Published 3rd October 2021, 18:56

    WE were promised a day of clear skies and spectacular views on Beinn a' Bheithir but what we got was so much better.

    Instead of consistent clarity we had revelatory glimpses through veils of drifting, dancing cloud; instead of an accordant colour palette we were treated to rainbows. We even got a Brocken Spectre.

    It was one of those wonderful in-between days, where we were kept guessing as to what was going to be round the next corner.

    The journey was a taster menu: fiery sunrise full of promise, then blue skies and clear summits all the way to Rannoch Moor, churning dark cloud and wet bullets ricocheting off the road in Glen Coe. By the time we came out the other side, it seemed a compromise had been reached.

    From our start point at Kentallen on the fringes of Loch Linnhe, the mountain was still hidden away in layers of grey and white but the gloom felt transient and the silver reflections on the water suggested this could be a day of inversion. 

    The ascent from this side is steep and pathless, a constant push through long grass, thick heather and little outcrops, using a tumbling stream as a guide to outflanking a band of crags en route to the ridge. Despite being over this mountain many times and in many weather moods, this was new territory for me. Every other approach had been from the north or the east, following the horseshoe. This was a chance to do a full traverse from west to east.

    The rise to the ridge brought many false promises, every undulation merely a prelude to another. There was false promise with the cloud as well. It rose and fell with every new bump, clearing the way ahead at times, closing in at others. It felt flimsy, yet there were always enough reinforcements to close ranks.

    The tipping point came when the outlying top of Creag Ghorm, which had looked hugely impressive for so long, began to shrink and we were faced with massive brooding shapes in the swirling mists dead ahead.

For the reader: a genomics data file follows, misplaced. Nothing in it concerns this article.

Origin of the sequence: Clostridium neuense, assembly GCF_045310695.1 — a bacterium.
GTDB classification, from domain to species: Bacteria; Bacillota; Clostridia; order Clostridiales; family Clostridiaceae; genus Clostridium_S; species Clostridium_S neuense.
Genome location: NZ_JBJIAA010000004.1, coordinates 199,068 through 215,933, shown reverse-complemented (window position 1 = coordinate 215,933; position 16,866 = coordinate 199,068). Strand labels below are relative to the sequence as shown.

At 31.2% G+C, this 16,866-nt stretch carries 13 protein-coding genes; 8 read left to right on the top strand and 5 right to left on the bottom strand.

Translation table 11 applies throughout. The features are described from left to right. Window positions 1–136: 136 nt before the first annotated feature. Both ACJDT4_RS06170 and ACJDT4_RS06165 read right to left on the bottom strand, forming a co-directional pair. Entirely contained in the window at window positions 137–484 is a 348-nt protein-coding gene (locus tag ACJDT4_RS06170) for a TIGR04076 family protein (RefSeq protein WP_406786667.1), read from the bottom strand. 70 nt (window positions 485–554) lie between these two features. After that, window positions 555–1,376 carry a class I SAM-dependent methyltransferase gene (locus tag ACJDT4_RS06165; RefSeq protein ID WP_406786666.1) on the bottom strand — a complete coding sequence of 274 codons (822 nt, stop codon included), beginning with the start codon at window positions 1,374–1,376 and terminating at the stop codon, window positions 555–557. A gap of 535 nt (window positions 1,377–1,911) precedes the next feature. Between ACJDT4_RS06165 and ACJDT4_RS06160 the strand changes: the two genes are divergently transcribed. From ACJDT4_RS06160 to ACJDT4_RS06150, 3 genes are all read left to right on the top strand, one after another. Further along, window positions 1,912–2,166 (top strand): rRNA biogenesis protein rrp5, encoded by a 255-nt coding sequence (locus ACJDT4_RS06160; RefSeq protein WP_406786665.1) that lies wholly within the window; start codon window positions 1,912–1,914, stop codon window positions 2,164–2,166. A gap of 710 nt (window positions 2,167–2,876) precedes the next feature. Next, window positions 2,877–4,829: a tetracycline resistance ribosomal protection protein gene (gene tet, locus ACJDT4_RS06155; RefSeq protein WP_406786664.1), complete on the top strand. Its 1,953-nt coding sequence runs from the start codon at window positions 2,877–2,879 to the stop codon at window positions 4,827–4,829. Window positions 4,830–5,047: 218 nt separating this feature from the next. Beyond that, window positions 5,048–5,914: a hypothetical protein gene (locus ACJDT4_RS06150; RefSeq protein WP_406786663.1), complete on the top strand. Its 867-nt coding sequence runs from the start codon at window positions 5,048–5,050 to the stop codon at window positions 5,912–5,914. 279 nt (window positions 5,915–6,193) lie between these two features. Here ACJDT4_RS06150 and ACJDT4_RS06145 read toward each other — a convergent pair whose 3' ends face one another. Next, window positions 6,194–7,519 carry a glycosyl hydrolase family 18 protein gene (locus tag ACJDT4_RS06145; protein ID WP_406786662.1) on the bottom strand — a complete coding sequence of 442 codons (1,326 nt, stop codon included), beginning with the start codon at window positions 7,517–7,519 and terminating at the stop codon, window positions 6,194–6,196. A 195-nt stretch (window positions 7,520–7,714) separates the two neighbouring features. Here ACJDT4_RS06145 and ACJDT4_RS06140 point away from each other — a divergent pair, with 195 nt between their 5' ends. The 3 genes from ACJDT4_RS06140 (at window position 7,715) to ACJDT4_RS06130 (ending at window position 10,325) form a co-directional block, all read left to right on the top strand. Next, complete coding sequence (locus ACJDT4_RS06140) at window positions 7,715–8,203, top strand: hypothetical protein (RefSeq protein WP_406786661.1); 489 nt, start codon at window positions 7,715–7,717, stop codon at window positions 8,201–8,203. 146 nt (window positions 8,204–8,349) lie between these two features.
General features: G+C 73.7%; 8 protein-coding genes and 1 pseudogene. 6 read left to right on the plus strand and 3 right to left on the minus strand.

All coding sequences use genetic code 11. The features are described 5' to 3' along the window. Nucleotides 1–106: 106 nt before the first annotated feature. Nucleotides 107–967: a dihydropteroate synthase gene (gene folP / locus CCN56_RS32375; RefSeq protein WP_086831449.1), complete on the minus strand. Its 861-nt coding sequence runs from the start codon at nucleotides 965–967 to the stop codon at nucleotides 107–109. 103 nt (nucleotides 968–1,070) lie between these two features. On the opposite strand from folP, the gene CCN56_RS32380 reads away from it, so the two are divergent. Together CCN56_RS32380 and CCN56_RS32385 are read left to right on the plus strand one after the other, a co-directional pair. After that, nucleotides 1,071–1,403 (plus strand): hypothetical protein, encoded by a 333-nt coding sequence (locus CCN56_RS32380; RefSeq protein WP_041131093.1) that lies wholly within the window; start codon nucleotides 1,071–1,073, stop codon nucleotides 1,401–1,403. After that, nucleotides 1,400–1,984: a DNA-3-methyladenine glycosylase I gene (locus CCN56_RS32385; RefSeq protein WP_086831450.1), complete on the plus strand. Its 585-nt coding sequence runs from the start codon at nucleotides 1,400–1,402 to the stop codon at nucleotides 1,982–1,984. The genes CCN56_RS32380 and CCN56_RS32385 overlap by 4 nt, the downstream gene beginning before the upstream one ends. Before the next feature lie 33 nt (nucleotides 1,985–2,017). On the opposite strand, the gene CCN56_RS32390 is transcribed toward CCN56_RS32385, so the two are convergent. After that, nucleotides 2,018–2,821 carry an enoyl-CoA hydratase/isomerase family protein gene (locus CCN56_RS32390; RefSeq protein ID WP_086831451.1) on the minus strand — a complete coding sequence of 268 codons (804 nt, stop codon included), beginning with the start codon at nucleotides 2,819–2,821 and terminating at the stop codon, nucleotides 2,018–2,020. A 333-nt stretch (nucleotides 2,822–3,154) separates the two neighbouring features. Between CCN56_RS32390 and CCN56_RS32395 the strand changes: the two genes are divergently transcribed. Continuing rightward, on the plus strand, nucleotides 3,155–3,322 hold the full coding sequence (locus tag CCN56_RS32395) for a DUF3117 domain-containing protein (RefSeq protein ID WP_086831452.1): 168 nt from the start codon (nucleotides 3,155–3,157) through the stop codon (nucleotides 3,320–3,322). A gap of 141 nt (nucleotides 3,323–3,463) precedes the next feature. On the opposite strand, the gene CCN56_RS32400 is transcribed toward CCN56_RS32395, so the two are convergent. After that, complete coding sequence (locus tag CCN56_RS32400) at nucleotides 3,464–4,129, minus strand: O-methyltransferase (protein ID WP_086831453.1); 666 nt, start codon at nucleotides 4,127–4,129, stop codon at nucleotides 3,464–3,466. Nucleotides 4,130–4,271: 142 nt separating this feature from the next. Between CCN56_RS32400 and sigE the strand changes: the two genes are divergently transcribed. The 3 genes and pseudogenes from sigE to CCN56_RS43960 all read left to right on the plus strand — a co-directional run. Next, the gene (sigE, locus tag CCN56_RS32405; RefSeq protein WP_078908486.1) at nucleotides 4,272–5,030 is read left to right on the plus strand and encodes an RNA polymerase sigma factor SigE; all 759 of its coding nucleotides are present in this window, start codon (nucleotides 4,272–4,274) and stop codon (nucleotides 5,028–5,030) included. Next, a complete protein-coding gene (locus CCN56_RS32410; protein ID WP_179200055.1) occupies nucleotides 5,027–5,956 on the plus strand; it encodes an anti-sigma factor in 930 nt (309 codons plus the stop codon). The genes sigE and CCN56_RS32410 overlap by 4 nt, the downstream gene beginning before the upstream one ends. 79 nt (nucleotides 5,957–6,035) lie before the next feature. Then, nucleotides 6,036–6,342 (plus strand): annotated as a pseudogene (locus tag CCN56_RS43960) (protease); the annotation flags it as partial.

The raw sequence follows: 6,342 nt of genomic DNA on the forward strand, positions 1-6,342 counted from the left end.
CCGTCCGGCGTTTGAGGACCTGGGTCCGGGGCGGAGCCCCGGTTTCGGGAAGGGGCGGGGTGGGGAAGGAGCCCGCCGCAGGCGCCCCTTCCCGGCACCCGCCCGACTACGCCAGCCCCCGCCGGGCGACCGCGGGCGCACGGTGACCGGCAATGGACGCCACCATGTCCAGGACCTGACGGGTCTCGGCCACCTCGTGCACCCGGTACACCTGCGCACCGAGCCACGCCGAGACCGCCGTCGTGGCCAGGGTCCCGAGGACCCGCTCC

Beinn a' Bheithir is the mountain of the monster or demon. One tale tells of a serpent which lived in the loch and devoured passers-by, but the distinctive shape of the twin summit prongs as seen when travelling south over the Ballachulish Bridge conjure up visions of a towering, demonic head. The devil is always in the detail. It wasn't long, however, until the monsters in the shadows were transformed into visions of awesome beauty, handsome sculpted faces rearing above the bubbles of cloud now forced down into the troughs far below.

    The lochan that signals the start of the final steady push to the first Munro, Sgorr Dhonuill, reflected clearer skies which stayed with us to the summit, but outside of this little pocket things were not so defined. The Glen Coe factor was still afflicting Sgorr Dhearg and beyond, and the grey had started filling in sneakliy behind us. Until now, we hadn't seen anyone else but as we sat at the cairn, there was a constant parade of walkers arriving over the lip from the more conventional route.

    The light alternated incessantly during the drop down the ridge and all the way up to the shattered remains of the trig on Sgorr Dhearg, walking partners framed by blue sky one minute, invisible the next, the only hint of their existence the sound of clinking scree.

    The route to the final summit, the elegant Sgorr Bhan, had vanished again, the corrie beneath our feet a grey void. It was easy to imagine stepping off the edge and falling for all eternity, but this was a day of alternative delights, and the compensation this time was a Brocken Spectre, a sight which never fails to thrill even the most cynical.

    I had high hopes of capturing that classic mountain vista from the scimitar-shaped ridge linking Sgorr Bhan, but the dispersal of the mists ironically also took away the shadow which serves to enhance the beauty of the curve. The angle of the final descent over Beinn Bhan doesn't relent much until the very last turn, rendering the buildings of Ballachulish with a Lilliputian quality.

    The light show continued with rainbows over Loch Leven while diaphanous puffs of cloud seemed to bob along on the water, while behind us, Schoolhouse Ridge rose dark, jagged and serious, reviving memories of an exciting ascent back when breeches and high socks were the dress code. It's definitely a route for going up, not down.

    Monsters and spectres, light and shadow – we got the best of all worlds.